I watched the Winter Olympics Opening Ceremony this evening with my daughter, and felt my heart filling with patriotic pride. I love the Olympics, and I love the Winter Games more than the Summer Games (which I guess comes from how much I love Winter in general). It was nice to see the huge contingent of athletes from the United States enter the arena. The US athletes appeared confident and excited, and I only hoped that they wouldn't appear arrogant or disrespectful to the host country, Russia. And it was neat to see the Russian's excitement over their own team of athletes as they entered.
While the ceremony was spectacular, as usual, it was the simple things that I enjoyed most, like the singing of the Russian national anthem, which was boldly sung by a men's chorus. What I didn't like were the numerous commercial interruptions, especially the length of the breaks. I know NBC has to pay the bills, but, c'mon! It's disappointing to think about just how much we viewers are missing, as I'm sure NBC has unnecessarily edited what is actually aired. In addition, I didn't care for the commentators constantly interrupting the ceremony. So much of it was unnecessary. It was as if we, the viewers, wouldn't be able to figure out what was going on without their explanations. However, given how much of Russia's history is bloodied by violence, I wondered how they would show it without glossing over too much. It's one thing to recognize the millions who lost their lives during the war years. It's another thing when it's the leader of their own country (Stalin) who is to blame for many of those deaths.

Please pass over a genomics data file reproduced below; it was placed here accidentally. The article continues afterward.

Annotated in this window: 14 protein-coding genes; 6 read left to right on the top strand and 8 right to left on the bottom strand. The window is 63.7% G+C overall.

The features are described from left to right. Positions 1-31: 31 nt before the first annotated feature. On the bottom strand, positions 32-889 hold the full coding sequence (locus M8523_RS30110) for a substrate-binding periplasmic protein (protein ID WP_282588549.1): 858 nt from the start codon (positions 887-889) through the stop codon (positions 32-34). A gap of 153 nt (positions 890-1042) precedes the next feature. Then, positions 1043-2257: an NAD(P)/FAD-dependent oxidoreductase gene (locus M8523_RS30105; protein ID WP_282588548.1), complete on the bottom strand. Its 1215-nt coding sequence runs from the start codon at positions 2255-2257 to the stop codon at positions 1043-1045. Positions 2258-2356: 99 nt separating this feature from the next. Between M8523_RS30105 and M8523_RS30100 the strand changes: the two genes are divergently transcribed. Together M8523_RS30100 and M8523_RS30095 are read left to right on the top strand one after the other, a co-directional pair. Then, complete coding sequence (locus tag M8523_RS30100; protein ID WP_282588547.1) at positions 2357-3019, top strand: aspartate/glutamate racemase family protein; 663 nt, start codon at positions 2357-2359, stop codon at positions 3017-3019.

I was amused by the proud look on the Russian President, Vladimir Putin's, face. He isn't someone that is easy to like, given his politics, and, as an American, it's hard for me to shake that feeling of Russia being a rival to the US. I actually felt guilty about enjoying the ceremony, since I felt like I wasn't supposed to like it. I know the spirit of the Olympics is the games themselves, and the politics of the world shouldn't be the focus. It's just hard to separate the politics when the games are played in a country like Russia.
I hope the Winter Olympics are free from tragedy, and that the safety of the athletes and attendees comes first, especially given the rumors of possible terrorist activity. I'm looking forward to many of the games, especially hockey, downhill skiing, bobsleds, and my favorite, curling.
Have a great evening, everyone! Enjoy the Games!